[0126] The bottom surface 192 of the foot 180 can be arcuate to help provide more of a springy feel to the foot 180 when it strikes the ground. It also ensures that the outer points of the arms 186 make contact with the ground. FIGS. 13 and 14 illustrate the arcuate nature of the bottom surface 192 of the foot 180. For example, FIG. 14 illustrates that the bottom surface 192 can provide a depth 198.

[0127] Each joint 202 where an arm 186 connects to base 188 has a radius 202. As seen in FIG. 26, when the foot is in use, this radius can open up as the foot 180 flexes. Each loop 193 can provide flexibility for the foot 180 in this regard. However, because each arm 186 is coupled together at the base 188, the foot 180 can provide a rigid feel even though one or more arm 186 can flex at a time.

[0128] As shown in FIG. 25, the tri-loop foot 180 allows a user to stand the walking stick upright so that they may attend to other activities. As seen in FIG. 26, the tri-loop foot 180 is quite deformable. In fact, as shown in FIG. 27, it is deformable in such a way that it can function as a lever. Should the stick fall to the ground, all a user needs to do is simply depress an arm 186 with their foot. This causes the stick to rise upright.

[0129] Referring specifically to FIGS. 13 and 14, some embodiments of the foot 180 can include a main body portion 182. The main body portion 182 may have a cylindrical shape. The main body portion 182 can extend from the top portion 190 to the bottom portion 194 such that the main body portion 182 extends all the way to the base 188. However, it is contemplated that the main body portion 182 need not extend all the way to the base 188, or that the foot 180 include a main body portion 182 at all.

[0130] In some embodiments, such as the foot 180 depicted in FIGS. 13-16 and 31B, the loops 193 can be formed between the respective arm 186, the main body portion 182, and the base 188. It can be appreciated that in some embodiments, not every arm 186 needs to form a loop 193. For example, it is contemplated that a foot 180 can include multiple arms 186, but not every arm 186 forms a loop 193. It is also contemplated that in some embodiments, a foot 180 with multiple arms 186 need not form any loops 193. For example, FIG. 31A depicts such an embodiment. The foot 180 in FIG. 31A includes three equally spaced arms 186 that extend from the top portion 190 towards the bottom portion 194. Each of the arms 186 can be coupled together through the base 188.

[0131] Some embodiments of a foot 180 including multiple arms 186 can include only two arms 186, instead of three arms 186 as described above in prior embodiments. For example, FIGS. 35A-36B illustrate embodiments of a foot 180 including two arms 186. Each arm 186 can extend from the top portion 190 towards the bottom portion 194 and can extend to the base 188. The arms 186 can be coupled together through the base 188. In the embodiment of FIGS. 35A and 35B, the two arms 186 form a single loop 193. The loop 193 is formed between the two arms 186 and the base 188. The foot 180 in FIGS. 35A and 35B does not include a main body portion 182. As illustrated in FIGS. 35A and 35B, the base 188 can be non-symmetrical such that one side 188a of the base 188 extends further from the longitudinal axis 38 than the other side 188b of the base 188.

[0132] Referring back to FIGS. 15 and 16, the exterior surface 200 of arms 186 and base 188 may have a plurality of raised indicia 196. The primary purpose of the raised indicia is to provide traction between the ground and the base 188. However, it may be desirable to have traction on the surface of the arms 186 for the purpose of stepping on the foot 180 to lift the stick. See FIG. 27. The raised indicia 196 may be of any pattern: the pattern shown is just one embodiment. It is contemplated that the indicia 196 could include letters, numbers, geometric shapes, floral shapes, and the like.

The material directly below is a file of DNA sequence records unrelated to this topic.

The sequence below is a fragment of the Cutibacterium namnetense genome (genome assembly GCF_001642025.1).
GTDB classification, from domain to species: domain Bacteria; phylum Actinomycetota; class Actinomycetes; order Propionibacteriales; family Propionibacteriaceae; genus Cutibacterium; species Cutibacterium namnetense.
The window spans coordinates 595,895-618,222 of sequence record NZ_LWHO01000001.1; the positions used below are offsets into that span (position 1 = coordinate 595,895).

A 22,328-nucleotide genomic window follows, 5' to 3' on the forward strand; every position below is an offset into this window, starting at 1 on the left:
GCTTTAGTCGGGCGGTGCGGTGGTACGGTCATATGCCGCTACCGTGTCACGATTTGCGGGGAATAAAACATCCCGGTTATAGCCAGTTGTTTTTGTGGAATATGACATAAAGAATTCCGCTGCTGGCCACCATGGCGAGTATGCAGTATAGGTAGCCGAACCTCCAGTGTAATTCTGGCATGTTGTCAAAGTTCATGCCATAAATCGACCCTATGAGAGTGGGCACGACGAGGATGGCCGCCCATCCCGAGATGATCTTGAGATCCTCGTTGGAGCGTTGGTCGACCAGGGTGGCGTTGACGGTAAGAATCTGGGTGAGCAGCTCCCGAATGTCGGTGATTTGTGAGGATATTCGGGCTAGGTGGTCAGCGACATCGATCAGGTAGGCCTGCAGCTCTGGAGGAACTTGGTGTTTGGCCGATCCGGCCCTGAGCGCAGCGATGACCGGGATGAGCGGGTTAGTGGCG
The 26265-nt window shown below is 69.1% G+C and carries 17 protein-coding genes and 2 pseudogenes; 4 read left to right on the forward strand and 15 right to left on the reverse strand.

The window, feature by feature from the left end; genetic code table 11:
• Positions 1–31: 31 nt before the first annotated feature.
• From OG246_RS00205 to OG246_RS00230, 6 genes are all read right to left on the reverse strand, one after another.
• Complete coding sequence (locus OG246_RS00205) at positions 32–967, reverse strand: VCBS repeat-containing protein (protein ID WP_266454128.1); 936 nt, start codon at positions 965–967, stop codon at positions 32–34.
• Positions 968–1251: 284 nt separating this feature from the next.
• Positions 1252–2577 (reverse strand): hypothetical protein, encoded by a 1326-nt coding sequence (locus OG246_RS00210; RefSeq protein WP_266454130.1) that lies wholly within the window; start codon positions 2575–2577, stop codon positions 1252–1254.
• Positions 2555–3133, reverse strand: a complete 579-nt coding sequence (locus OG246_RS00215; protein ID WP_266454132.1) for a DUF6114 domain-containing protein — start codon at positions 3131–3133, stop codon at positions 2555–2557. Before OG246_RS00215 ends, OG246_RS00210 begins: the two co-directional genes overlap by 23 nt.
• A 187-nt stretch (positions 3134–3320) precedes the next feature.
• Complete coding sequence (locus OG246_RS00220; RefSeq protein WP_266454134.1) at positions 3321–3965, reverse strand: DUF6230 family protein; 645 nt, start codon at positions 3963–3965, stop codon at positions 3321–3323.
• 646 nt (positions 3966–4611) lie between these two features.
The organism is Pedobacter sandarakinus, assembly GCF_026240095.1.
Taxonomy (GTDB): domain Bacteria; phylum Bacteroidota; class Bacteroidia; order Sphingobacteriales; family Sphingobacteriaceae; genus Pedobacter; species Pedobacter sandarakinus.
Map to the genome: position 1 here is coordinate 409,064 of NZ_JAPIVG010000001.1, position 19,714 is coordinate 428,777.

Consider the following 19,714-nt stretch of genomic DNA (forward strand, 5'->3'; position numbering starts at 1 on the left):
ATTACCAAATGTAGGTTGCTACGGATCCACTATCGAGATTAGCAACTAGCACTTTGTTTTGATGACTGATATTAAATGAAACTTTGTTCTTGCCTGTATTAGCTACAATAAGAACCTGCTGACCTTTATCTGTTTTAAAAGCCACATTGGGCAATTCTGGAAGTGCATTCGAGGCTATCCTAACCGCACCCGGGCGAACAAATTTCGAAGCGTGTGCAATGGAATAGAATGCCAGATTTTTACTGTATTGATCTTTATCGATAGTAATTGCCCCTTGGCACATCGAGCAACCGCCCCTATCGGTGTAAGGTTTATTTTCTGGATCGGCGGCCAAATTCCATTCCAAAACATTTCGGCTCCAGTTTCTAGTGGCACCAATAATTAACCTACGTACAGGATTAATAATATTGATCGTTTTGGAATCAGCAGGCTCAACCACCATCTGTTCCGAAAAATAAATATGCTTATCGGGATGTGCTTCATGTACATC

[0133] Similarly, the embodiments of the foot 180 illustrated in FIGS. 35A-36B, and the embodiment of the foot 180 illustrated in FIG. 37, can include one or more projections 197 on the bottom surface 192 of the base 188. The projections 192 can be comprised of the same material that forms the base 188, or a different material. In some embodiments, such as the embodiment illustrated in FIG. 37, the projection 197 can include an internal spring 199a that can allow the projection 197 to flex as the user applies force to the projection 197 against the ground or another surface. The spring 199a can be housed within an internal cavity 199b in the projection 197 and/or base 188.

[0134] In some embodiments, the foot 180 can be comprised of more than one material. For example, in the embodiments depicted in FIGS. 35A-37, the foot 180 can include two different materials. As shown in the cross-sectional view of FIG. 36A illustrating the foot of FIG. 35A, the foot 180 can include a first material on the outer surface of the arms 186 and a second material on the inner surface of the arms 186 and the base 188. In some embodiments, the first material can be more rigid than the second material. For example, the first material could be a metal or hard plastic and the second material could be rubber. FIGS. 36B and 37 provide examples where the bottom surface 192 of the base 188 comprises a first material and the arms 186 and the upper surface of the base 188 comprise a second material. The materials can be optimized to provide desired properties of different features of the foot 180, such as strength and flexibility. Of course, it is contemplated that any of the feet 150, 180 described herein can be configured to have more than one material.